He built on the point of the Eucharist as the synthesis of Christian faith and life in his Introduction to the Devout Life when he declared that the Eucharist is “sum of all spiritual exercises … the very center of our Christian religion, the heart of all devotion, the soul of piety, the ineffable mystery that embraces the whole depth of divine love, by which God, giving himself really to us, conveys all his graces and favors to men with royal magnificence.” The Eucharist, in other words, summarizes the incarnation, birth, hidden life, public ministry, passion, death, resurrection, ascension and glorification of Christ, as well as the identity, center, life and mission of the Church as Christ’s Body and Bride.

In his Treatise on the Love of God, his deepest work, he unsurprisingly calls the Eucharist “the perpetual feast of divine grace” in which we receive “our Savior’s blood in his flesh and his flesh in his blood … given into our bodily mouth.” This points to what the Church implores in the Opening Prayer of the Mass on Christmas Day and each day at the altar, as the priest mixes a drop of water into the wine in the chalice: “O God, who wonderfully created the dignity of human nature and still more wonderfully restored it, grant … that we may share in the divinity of Christ who humbled himself to share in our humanity.” This “wondrous exchange,” this transforming union with God our Savior, is the meaning of Christmas and the celebration of the Mass. Because of the reality of Christ in the Eucharist and the work Christ seeks to accomplish in us by means of his continuous incarnate self-giving at the altar, St. Francis urges us, in Introduction to the Devout Life, to “strive to your utmost to be present every day at this Holy Celebration.”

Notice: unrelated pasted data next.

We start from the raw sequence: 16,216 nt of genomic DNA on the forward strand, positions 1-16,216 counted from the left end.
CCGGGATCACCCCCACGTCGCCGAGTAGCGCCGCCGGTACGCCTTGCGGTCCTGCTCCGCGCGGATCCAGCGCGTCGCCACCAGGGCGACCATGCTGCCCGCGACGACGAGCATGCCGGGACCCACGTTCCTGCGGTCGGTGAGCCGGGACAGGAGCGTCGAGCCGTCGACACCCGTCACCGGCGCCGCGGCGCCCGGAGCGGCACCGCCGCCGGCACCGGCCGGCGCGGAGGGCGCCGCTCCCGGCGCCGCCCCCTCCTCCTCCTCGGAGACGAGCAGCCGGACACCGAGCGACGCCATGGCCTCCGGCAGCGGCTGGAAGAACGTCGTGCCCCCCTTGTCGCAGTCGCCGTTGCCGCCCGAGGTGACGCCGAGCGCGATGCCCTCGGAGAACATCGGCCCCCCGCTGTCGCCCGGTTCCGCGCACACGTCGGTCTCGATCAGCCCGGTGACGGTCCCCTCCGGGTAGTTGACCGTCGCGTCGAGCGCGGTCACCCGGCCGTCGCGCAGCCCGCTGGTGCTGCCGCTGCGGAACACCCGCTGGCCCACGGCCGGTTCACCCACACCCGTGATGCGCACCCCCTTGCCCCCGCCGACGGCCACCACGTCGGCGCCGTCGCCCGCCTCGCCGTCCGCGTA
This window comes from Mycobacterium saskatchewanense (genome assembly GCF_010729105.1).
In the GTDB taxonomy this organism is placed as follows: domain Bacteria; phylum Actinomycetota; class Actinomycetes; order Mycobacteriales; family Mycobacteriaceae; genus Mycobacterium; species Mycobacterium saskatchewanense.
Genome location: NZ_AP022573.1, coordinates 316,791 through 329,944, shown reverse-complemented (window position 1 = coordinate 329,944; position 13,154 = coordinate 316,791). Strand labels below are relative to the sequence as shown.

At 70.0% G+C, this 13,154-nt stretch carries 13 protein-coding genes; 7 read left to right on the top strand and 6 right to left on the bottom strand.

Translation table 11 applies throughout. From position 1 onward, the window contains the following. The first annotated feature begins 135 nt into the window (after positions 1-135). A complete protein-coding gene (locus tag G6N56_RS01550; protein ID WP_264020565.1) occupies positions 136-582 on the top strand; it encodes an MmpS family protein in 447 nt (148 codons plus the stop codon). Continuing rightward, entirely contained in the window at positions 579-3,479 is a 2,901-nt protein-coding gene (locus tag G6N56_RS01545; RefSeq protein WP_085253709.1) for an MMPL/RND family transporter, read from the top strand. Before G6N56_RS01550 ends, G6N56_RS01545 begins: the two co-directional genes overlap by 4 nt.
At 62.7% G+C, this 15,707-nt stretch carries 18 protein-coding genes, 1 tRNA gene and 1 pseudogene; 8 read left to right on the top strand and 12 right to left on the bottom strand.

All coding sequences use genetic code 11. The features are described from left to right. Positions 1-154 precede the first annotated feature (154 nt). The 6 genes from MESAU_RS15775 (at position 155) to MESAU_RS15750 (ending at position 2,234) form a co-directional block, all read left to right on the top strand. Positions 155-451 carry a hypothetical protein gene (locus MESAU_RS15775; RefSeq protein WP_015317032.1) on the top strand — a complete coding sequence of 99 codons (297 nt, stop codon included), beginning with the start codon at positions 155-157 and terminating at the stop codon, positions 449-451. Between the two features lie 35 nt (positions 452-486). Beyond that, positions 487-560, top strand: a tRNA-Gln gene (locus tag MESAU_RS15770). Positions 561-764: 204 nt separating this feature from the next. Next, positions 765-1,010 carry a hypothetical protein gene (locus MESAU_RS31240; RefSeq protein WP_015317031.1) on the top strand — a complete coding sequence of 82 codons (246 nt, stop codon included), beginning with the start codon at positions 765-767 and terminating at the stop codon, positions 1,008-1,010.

Just as much as the Israelites each day ate the manna God rained down from heaven, St. Francis is urging us to do the same with the True Manna, which is the means by which we will enter far more deeply into the ongoing reality of Christmas, God-with-us, who is still very much with us. As we prepare to celebrate Christmas, and to commemorate the great St. Francis de Sales on the 400th anniversary of the fulfillment of the advent of his life, St. Francis beckons us to Christ in the Eucharist and urges us, like we sing on Christmas, “Come, let us adore him” — and adoringly receive him.